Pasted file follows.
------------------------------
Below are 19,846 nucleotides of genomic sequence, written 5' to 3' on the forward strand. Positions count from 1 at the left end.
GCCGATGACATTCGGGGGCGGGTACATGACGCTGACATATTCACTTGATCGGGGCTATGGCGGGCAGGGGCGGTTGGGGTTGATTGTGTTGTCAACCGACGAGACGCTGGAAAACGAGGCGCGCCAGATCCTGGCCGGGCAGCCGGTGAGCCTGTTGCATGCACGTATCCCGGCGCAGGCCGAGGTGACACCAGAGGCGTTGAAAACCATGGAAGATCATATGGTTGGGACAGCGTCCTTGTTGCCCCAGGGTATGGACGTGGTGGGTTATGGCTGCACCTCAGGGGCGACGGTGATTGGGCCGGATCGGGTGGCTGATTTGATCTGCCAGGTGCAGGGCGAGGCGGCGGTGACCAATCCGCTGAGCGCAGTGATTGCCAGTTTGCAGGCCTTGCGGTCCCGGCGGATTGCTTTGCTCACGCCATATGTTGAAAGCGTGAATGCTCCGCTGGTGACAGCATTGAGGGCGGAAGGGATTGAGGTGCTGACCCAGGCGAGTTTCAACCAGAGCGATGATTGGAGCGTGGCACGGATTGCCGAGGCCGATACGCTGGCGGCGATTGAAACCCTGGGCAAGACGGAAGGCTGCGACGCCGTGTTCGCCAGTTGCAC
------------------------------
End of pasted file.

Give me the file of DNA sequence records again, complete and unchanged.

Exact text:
Below are 19,846 nucleotides of genomic sequence, written 5' to 3' on the forward strand. Positions count from 1 at the left end.
GCCGATGACATTCGGGGGCGGGTACATGACGCTGACATATTCACTTGATCGGGGCTATGGCGGGCAGGGGCGGTTGGGGTTGATTGTGTTGTCAACCGACGAGACGCTGGAAAACGAGGCGCGCCAGATCCTGGCCGGGCAGCCGGTGAGCCTGTTGCATGCACGTATCCCGGCGCAGGCCGAGGTGACACCAGAGGCGTTGAAAACCATGGAAGATCATATGGTTGGGACAGCGTCCTTGTTGCCCCAGGGTATGGACGTGGTGGGTTATGGCTGCACCTCAGGGGCGACGGTGATTGGGCCGGATCGGGTGGCTGATTTGATCTGCCAGGTGCAGGGCGAGGCGGCGGTGACCAATCCGCTGAGCGCAGTGATTGCCAGTTTGCAGGCCTTGCGGTCCCGGCGGATTGCTTTGCTCACGCCATATGTTGAAAGCGTGAATGCTCCGCTGGTGACAGCATTGAGGGCGGAAGGGATTGAGGTGCTGACCCAGGCGAGTTTCAACCAGAGCGATGATTGGAGCGTGGCACGGATTGCCGAGGCCGATACGCTGGCGGCGATTGAAACCCTGGGCAAGACGGAAGGCTGCGACGCCGTGTTCGCCAGTTGCAC